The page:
collegiate


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Related to collegiate: collegiate dictionary

col·le·giate

 (kə-lē′jĭt, -jē-ĭt)
adj.
1. Of, relating to, or held to resemble a college.
2. Of, for, or typical of college students.
3. Of or relating to a collegiate church.

[Middle English collegiat, from Late Latin collēgiātus, from Latin collēgium, association; see collegium.]

collegiate

(kəˈliːdʒɪɪt)
adj
1. (Education) Also: collegial of or relating to a college or college students
2. (Education) (of a university) composed of various colleges of equal standing
n
(Education) Canadian short for collegiate institute

col•le•giate

(kəˈli dʒɪt, -dʒi ɪt)

adj.
1. of, pertaining to, or constituted as a college.
2. of, characteristic of, or intended for college students.
[1400–50; late Middle English < Late Latin collēgiātus]
col•le′giate•ly, adv.

collegiate

Belonging to or typical of a college or college students.
ThesaurusAntonymsRelated WordsSynonymsLegend:
Adj.1.collegiate - of or resembling or typical of a college or college students; "collegiate living"; "collegiate attitudes"; "collegiate clothes"
Translations

collegiate

[kəˈliːdʒɪɪt] ADJ
1. (Rel) → colegial, colegiado
collegiate churchiglesia f colegial
2. (Univ) → que tiene colegios, organizado a base de colegios

collegiate

[kəˈliːdʒiət] adj (mainly US) (= college) [sport] → universitaire; [life] → universitaire

collegiate

adjCollege-; collegiate lifedas Collegeleben, das Leben auf dem College; Oxford is a collegiate universityOxford ist eine auf dem College-System aufgebaute Universität
References in classic literature ?
But if the force of custom simple and separate, be great, the force of custom copulate and conjoined and collegiate, is far greater.
I am by no means such a mirthful person as you imagine, or as you may imagine; however, irritated by all this babble (and I feel that you are irritated) you think fit to ask me who I am--then my answer is, I am a collegiate assessor.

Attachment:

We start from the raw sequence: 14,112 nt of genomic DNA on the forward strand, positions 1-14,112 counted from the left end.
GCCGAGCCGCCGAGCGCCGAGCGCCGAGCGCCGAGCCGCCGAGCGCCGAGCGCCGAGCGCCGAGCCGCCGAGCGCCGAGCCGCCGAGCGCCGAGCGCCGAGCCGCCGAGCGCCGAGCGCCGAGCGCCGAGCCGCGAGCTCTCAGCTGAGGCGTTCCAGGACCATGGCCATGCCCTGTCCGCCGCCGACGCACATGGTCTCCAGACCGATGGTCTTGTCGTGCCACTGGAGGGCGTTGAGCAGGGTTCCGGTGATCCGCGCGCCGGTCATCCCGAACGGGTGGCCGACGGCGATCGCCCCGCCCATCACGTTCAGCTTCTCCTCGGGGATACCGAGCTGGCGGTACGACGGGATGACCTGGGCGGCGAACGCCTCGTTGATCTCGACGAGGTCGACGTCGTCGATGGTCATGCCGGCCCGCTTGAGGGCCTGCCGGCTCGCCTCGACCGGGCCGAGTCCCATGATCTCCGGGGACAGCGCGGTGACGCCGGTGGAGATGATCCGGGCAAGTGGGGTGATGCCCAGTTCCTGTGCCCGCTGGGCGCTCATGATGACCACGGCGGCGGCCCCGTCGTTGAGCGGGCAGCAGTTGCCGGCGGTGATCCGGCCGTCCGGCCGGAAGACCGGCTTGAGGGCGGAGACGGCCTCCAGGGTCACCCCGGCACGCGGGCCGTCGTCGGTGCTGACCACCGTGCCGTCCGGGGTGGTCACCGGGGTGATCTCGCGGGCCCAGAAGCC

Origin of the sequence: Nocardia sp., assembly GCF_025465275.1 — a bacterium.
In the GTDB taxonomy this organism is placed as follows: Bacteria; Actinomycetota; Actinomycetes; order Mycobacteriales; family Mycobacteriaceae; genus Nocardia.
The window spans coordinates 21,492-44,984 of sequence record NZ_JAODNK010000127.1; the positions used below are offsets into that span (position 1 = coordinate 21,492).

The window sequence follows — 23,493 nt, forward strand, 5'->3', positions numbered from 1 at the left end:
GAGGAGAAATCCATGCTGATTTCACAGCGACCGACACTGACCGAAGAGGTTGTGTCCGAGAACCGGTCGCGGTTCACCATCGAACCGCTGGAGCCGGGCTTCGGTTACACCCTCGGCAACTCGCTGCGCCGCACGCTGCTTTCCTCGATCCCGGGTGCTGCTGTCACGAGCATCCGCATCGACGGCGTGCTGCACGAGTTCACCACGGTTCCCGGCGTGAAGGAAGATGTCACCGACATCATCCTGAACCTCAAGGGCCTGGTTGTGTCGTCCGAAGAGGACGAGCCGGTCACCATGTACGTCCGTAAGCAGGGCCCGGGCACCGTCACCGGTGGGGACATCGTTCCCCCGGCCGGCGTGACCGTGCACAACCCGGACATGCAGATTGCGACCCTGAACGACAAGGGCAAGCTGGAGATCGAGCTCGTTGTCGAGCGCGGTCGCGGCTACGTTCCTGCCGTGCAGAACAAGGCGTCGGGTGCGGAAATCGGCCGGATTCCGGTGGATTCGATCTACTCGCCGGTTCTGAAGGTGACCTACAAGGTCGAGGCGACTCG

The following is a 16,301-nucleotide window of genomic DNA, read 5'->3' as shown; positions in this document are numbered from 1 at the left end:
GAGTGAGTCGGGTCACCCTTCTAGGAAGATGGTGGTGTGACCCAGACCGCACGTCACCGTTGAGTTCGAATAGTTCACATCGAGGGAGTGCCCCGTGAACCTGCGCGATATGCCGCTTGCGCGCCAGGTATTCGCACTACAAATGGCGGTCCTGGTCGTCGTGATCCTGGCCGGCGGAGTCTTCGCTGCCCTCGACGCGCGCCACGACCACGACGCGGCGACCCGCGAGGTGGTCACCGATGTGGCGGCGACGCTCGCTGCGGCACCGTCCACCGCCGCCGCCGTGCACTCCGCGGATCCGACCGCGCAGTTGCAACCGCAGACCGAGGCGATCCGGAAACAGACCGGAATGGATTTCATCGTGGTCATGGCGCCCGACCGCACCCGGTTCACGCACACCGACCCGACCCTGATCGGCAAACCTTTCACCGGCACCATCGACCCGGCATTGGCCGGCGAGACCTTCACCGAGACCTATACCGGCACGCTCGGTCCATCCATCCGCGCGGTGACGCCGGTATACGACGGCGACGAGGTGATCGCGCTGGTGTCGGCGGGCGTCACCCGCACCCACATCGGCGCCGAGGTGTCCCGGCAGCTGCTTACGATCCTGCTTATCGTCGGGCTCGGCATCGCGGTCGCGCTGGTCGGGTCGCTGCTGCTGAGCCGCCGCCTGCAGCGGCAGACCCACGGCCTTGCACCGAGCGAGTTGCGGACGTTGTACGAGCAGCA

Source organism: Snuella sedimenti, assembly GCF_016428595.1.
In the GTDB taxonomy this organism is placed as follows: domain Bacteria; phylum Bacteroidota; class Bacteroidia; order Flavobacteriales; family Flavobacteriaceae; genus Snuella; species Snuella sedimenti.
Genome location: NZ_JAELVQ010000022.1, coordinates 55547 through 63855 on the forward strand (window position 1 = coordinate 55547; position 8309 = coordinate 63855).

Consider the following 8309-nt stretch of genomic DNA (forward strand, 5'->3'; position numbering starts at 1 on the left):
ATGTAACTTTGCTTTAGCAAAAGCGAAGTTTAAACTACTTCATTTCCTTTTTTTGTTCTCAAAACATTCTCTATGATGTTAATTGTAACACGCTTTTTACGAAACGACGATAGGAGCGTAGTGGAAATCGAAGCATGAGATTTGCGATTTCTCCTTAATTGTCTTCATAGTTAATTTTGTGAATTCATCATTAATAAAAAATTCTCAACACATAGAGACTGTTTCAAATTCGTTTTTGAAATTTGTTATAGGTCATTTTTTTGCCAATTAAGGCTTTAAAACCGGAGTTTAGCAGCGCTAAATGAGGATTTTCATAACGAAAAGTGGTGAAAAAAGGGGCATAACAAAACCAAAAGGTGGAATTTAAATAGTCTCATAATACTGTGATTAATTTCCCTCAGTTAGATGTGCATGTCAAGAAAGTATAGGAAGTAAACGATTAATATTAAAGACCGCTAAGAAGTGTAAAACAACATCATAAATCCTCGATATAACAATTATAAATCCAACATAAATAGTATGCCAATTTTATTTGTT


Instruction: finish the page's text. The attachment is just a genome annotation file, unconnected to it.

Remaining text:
At that time the two famous decrees were being prepared that so agitated society- abolishing court ranks and introducing examinations to qualify for the grades of Collegiate Assessor and State Councilor- and not merely these but a whole state constitution, intended to change the existing order of government in Russia: legal, administrative, and financial, from the Council of State down to the district tribunals.
That worthy student was now at Cambridge, where his most exemplary conduct and his diligent perseverance in the pursuit of learning carried him safely through, and eventually brought him with hard- earned honours, and an untarnished reputation, to the close of his collegiate career.
On his shoulders and breast he had a green satin collegiate hood, and covering his head a black Milanese bonnet, and his snow-white beard fell below his girdle.
Young Morton was a few years the senior of Charlotte; and, at the time of commencing our tale, was but lately released from his collegiate labours.
Then I picked up smaller fragments and with all the control and accuracy for which I had earned justly deserved fame in my collegiate days I rained down a hail of death upon those beneath me.
But you know how the theologians in their collegiate chairs, and philosophers in their controversies, occasionally say cruel truths; let us suppose for the moment that we are theologizing in a social way, or even philosophically, and I will say to you, rude as it may seem, `My brother, you sacrifice greatly to pride; you may be above others, but above you there is God.
He swore he had a stone put up over it with the inscription: 'Here lies the leg of Collegiate Secretary Lebedeff,' and on the other side, 'Rest, beloved ashes, till the morn of joy,' and that he has a service read over it every year (which is simply sacrilege), and goes to Moscow once a year on purpose.
His lordship was one of the governors of that famous old collegiate institution called the Whitefriars.
the half;' but what was now called, as being more elegant, and more strictly collegiate, 'the term,' would expire to-morrow.
Arthur Clennam would have been little disposed to linger in bed, though his bed had been in a more private situation, and less affected by the raking out of yesterday's fire, the kindling of to- day's under the collegiate boiler, the filling of that Spartan vessel at the pump, the sweeping and sawdusting of the common room, and other such preparations.

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